Lembke, Gross question money for incubators
By Allen Palmeri
April 18, 2006
JEFFERSON CITY – Rep. Jim Lembke, R-St. Louis, has been attacked by the clone lobby and their allies in the Capitol in Missouri for his role as chairman of the Missouri House Appropriations Committee. He chose to use his authority during the current budget process to block $38.5 million in taxpayer money from going toward research cloning.
Lembke has gotten used to being unpopular within his party because of his stance on embryonic stem cell research. Others are now following his lead in asking the tough questions about the so-called science that could turn into a constitutional right for Missourians come November if a simple majority votes for a proposed ballot initiative that may be decided then.
Sen. Chuck Gross, R-St. Charles and chairman of the Senate Appropriations Committee, has jumped into the fray over how the state should spend the money if Missouri Higher Education Loan Authority (MOHELA) assets are sold. A Gross-sponsored Senate bill being considered would block spending money from the loan authority deal on facilities where research is conducted involving human cloning or early stem cells, the Kansas City Star reported.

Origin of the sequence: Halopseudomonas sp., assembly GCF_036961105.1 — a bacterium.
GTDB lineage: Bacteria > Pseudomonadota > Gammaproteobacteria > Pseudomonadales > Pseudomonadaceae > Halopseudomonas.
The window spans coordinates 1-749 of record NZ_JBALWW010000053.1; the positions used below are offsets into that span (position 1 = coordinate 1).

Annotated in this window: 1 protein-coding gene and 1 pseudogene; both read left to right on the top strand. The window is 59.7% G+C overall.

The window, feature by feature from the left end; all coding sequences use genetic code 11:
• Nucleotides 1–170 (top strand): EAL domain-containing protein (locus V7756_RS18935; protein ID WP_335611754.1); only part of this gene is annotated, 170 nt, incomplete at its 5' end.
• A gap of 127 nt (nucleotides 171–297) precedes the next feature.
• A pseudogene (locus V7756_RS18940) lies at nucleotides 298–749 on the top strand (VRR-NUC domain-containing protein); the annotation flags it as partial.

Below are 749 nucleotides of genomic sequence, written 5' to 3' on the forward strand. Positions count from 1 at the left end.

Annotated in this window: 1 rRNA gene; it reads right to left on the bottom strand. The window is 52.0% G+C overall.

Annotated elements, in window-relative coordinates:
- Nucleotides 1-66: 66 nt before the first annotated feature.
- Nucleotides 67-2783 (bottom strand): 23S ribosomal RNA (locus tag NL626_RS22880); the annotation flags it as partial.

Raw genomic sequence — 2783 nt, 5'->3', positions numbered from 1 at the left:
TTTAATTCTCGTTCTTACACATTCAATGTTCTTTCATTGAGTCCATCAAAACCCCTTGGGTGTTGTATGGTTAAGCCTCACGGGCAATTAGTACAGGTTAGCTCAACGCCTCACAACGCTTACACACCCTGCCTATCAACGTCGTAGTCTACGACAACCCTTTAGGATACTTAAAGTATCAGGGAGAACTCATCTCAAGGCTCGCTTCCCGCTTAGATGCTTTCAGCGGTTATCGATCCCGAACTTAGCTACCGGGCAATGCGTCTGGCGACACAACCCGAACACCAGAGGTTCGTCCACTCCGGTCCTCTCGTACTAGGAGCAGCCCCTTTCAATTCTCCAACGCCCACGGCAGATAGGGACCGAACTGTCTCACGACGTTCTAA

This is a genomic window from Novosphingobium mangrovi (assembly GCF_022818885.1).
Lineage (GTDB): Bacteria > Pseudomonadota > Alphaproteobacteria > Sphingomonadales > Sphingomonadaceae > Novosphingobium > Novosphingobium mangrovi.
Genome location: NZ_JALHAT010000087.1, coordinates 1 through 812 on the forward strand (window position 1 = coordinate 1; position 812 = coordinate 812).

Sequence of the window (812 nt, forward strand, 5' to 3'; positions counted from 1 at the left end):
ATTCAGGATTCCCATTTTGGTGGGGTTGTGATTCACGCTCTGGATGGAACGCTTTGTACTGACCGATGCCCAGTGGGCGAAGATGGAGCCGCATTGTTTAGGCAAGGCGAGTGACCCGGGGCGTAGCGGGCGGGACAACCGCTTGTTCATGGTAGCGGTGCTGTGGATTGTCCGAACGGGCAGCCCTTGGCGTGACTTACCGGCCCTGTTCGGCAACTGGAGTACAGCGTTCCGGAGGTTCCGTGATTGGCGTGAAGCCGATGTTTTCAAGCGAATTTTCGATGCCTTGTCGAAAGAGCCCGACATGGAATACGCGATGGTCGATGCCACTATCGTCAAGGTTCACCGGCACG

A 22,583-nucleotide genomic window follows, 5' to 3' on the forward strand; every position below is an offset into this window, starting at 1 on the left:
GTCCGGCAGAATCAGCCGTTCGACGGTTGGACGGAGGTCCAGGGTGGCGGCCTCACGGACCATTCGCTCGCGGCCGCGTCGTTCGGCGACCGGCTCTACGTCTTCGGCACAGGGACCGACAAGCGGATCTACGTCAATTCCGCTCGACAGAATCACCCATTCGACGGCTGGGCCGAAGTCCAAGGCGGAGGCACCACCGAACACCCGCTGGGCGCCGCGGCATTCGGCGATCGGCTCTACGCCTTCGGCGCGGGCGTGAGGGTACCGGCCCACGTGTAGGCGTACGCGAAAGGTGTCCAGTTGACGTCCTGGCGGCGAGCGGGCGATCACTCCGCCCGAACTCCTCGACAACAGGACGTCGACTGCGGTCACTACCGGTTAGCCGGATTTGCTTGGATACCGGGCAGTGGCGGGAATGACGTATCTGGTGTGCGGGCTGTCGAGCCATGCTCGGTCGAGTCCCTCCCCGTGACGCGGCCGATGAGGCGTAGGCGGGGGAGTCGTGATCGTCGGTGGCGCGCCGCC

“I believe that money was used in a line item for pharmaceuticals within the Medicaid bill,” Lembke said. “The way we interpret the language in the Life Science Trust Fund statute is that if both bodies with a majority vote choose to spend that money in a different fashion than for life sciences, then we can do so. I’ve communicated with our leadership that if we’re not assured that embryonic stem cell research won’t go on in any of these facilities that are going to be coming out of the MOHELA money, going and building business incubators and research facilities on our college campuses, they’ll have a fight on their hands. We’ll fight against it.”
Lt. Gov. Peter Kinder and University of Missouri-Kansas City Chancellor Guy Bailey came to the Midwest Research Institute April 5 to look at a rendering of the bioscience incubator, the Star reported. It would be built on Midwest Research property with money UMKC would get if MOHELA assets are sold, the Star reported. UMKC is in line to get $15 million, with a total of $12 million of that going toward the life sciences incubator—a concept that pro-life advocates like Lembke are questioning.